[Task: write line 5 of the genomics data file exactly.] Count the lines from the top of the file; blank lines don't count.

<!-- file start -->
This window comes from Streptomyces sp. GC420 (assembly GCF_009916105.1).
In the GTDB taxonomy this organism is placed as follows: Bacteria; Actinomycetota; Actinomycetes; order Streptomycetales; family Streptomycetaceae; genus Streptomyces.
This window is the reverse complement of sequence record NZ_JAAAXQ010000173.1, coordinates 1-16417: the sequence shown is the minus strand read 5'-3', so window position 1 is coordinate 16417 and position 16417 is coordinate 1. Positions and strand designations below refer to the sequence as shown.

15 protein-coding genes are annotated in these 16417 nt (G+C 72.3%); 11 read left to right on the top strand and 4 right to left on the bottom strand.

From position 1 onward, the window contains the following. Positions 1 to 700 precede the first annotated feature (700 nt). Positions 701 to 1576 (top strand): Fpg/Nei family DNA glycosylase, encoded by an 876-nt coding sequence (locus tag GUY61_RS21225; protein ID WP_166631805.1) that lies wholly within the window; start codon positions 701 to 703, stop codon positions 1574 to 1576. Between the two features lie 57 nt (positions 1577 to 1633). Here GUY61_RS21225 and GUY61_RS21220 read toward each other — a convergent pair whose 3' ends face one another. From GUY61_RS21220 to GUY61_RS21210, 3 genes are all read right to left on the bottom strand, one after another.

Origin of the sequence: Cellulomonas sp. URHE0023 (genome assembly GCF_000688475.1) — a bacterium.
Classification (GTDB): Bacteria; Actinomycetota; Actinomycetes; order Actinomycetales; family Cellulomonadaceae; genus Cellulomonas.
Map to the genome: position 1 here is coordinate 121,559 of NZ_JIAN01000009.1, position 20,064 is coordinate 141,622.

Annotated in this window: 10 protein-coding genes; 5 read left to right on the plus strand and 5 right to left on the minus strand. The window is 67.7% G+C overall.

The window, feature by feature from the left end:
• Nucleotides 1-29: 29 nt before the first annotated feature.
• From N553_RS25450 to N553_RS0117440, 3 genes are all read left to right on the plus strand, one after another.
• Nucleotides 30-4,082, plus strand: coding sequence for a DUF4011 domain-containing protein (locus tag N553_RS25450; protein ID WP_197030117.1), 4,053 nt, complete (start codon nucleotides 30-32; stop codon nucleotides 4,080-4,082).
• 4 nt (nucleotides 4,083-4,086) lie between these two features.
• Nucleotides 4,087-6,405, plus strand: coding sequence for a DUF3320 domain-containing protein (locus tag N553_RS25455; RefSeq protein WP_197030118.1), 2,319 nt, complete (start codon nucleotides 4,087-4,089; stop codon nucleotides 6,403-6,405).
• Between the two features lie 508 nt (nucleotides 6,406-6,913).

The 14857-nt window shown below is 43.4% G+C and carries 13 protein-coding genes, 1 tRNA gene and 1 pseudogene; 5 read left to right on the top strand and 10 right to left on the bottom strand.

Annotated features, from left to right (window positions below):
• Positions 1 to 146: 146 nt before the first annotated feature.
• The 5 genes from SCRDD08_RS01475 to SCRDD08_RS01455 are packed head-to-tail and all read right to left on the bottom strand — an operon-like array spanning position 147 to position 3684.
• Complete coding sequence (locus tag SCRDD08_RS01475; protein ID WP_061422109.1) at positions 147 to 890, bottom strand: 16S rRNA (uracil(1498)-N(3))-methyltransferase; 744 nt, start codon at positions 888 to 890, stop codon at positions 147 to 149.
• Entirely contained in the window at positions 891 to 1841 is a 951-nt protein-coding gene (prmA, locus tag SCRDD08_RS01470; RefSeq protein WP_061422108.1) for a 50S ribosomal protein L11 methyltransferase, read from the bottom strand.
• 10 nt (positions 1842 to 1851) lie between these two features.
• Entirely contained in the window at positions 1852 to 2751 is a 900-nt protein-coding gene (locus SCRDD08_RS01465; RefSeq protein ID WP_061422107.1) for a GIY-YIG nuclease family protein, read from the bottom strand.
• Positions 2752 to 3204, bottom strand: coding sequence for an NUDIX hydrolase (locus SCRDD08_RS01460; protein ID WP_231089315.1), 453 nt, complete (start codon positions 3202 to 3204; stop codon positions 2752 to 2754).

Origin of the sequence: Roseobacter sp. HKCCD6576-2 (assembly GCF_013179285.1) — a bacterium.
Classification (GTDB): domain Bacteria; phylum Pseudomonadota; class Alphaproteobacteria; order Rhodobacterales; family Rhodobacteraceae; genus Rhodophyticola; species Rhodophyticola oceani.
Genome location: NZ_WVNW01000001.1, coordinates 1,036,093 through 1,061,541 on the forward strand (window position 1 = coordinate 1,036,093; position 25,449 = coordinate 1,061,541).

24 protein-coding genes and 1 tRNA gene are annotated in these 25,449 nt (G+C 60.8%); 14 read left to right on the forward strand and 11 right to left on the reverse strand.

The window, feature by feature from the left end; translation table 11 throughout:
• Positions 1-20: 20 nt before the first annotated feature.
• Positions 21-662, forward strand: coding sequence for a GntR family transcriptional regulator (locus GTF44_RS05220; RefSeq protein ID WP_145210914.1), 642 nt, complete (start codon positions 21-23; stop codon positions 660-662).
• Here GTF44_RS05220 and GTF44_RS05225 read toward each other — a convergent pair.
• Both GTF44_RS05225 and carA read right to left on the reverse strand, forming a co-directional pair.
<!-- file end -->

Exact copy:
From position 1 onward, the window contains the following. Positions 1 to 700 precede the first annotated feature (700 nt). Positions 701 to 1576 (top strand): Fpg/Nei family DNA glycosylase, encoded by an 876-nt coding sequence (locus tag GUY61_RS21225; protein ID WP_166631805.1) that lies wholly within the window; start codon positions 701 to 703, stop codon positions 1574 to 1576. Between the two features lie 57 nt (positions 1577 to 1633). Here GUY61_RS21225 and GUY61_RS21220 read toward each other — a convergent pair whose 3' ends face one another. From GUY61_RS21220 to GUY61_RS21210, 3 genes are all read right to left on the bottom strand, one after another.